Criminals, of course, are not entitled to the same rights as others, but not everyone accused of a crime is a criminal. Still, here, in northern Minnesota, due to corruption and “frontier justice,” a lot of those people are, nonetheless, denied their Constitutional rights to a speedy trial, to bail, to due process, to competent and unbiased counsel, and to a fair trial with the ability to present all facts and evidence in their defense.

Health care: Federal health care reform has been affirmed by the US Supreme Court. Should the law stand in its current form, or should it be changed? If you support changes, be specific.

Obama’s plan to fix the medical cost problem by requiring everyone to buy insurance or pay tax penalties if they don’t is like solving world hunger by requiring everyone to buy a steak.

There are many causes for this malady (medical cost – whether public or private – and availability of services and medications), and various ways to allay the symptoms, but, really; there is no universal and permanent cure in sight. To put it in the most simplistic terms, so I can understand it:

1) Medical providers can charge outlandish fees*, because people will pay a lot to stay alive, or to have pain relieved. They can charge what they want, particularly if insurance is involved. This problem is exacerbated (not a dirty word) by the fact that young Americans, these days, no longer find medicine a glamorous career choice. They’d rather learn to move bits and bytes around, than livers and spleens. So, in many areas, the number of medical providers has declined, relative to the burgeoning population, that sometimes gets sick. This means higher costs, as well as lessened quality of service. The last time you saw your doctor, how long did he really listen to your problem?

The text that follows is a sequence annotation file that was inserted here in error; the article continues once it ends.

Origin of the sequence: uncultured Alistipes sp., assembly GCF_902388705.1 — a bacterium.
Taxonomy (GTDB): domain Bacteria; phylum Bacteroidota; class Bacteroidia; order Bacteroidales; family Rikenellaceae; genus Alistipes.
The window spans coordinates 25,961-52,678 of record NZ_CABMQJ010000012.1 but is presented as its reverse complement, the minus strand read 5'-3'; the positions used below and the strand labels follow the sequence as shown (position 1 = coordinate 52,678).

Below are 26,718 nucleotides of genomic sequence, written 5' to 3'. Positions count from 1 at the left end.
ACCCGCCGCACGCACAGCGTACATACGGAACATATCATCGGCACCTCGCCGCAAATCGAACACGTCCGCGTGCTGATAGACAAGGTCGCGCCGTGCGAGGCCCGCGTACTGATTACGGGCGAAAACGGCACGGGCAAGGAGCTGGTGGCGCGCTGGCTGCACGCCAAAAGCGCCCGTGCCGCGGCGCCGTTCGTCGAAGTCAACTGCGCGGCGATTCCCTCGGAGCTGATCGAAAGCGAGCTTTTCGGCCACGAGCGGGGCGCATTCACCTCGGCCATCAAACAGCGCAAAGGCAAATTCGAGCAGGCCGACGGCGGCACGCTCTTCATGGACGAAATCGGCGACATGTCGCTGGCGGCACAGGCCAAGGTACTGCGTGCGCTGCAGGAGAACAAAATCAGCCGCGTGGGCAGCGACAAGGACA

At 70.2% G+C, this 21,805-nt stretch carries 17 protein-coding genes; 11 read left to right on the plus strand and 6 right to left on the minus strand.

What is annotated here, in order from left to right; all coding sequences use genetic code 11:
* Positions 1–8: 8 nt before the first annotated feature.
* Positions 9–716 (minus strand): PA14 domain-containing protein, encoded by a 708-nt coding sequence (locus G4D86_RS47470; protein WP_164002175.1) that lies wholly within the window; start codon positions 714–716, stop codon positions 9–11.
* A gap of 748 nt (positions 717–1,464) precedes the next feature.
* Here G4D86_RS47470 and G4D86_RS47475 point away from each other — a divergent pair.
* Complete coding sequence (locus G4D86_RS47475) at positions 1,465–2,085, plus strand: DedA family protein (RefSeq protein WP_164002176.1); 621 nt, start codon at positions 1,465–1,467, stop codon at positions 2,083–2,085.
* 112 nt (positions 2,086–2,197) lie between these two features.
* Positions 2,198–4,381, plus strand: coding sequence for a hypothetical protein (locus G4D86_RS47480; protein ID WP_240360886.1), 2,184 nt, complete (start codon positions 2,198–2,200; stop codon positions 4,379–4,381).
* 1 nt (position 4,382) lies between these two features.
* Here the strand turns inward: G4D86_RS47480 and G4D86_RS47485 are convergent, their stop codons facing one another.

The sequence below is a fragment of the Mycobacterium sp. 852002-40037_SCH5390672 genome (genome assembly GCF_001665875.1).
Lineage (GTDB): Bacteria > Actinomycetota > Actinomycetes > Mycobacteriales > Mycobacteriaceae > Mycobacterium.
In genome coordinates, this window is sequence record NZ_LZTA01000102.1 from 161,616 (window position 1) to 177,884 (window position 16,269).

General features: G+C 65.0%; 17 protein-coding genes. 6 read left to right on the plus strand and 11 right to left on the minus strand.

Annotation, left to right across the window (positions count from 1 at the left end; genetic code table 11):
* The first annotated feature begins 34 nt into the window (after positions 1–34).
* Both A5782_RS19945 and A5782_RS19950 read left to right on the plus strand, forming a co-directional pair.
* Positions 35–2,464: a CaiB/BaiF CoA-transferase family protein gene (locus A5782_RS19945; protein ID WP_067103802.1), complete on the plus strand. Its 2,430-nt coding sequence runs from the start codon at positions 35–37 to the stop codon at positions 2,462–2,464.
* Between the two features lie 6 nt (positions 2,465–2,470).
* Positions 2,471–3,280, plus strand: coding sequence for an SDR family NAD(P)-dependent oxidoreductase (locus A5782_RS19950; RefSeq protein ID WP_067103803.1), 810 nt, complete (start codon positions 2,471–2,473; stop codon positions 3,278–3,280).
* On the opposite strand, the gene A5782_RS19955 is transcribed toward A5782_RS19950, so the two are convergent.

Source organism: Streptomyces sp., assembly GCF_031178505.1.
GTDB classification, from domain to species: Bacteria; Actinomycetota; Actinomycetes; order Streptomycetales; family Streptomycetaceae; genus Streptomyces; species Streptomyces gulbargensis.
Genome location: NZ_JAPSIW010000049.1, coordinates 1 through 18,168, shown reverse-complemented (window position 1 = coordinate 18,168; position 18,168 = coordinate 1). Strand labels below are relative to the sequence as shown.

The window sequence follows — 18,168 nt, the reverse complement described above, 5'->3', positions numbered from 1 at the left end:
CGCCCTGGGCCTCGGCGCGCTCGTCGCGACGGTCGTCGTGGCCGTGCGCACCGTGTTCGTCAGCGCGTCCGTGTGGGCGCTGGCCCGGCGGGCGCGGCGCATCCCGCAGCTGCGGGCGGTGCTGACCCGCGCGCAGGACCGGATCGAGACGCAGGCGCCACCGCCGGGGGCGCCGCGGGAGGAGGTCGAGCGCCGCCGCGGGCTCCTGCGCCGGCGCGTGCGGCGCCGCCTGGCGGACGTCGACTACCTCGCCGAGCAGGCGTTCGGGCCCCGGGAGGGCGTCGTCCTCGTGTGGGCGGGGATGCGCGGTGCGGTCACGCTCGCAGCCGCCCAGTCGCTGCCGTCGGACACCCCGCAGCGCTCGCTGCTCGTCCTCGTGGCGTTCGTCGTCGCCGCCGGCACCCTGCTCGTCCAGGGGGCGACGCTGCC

* In my day, $4 was standard for a doctor visit. The doctor would also bring his doctor bag to your home if necessary, but one didn’t usually ask for that because it cost $6.

2) We are coming down to a time when people will soon be able to live for about as long as they can afford to. The question then becomes, “When they can’t afford it, how much of that cost is the public willing to bear? And how do we decide who lives and who dies; who gets treatment and who doesn’t?”

Fortunately, emergency medical care that doesn’t turn anyone away, is still available in most regions. But, that may change, and it may become necessary for legislatures and Congress to ensure, at least, a certain standard of medical care that will be guaranteed and upon which US citizens may depend.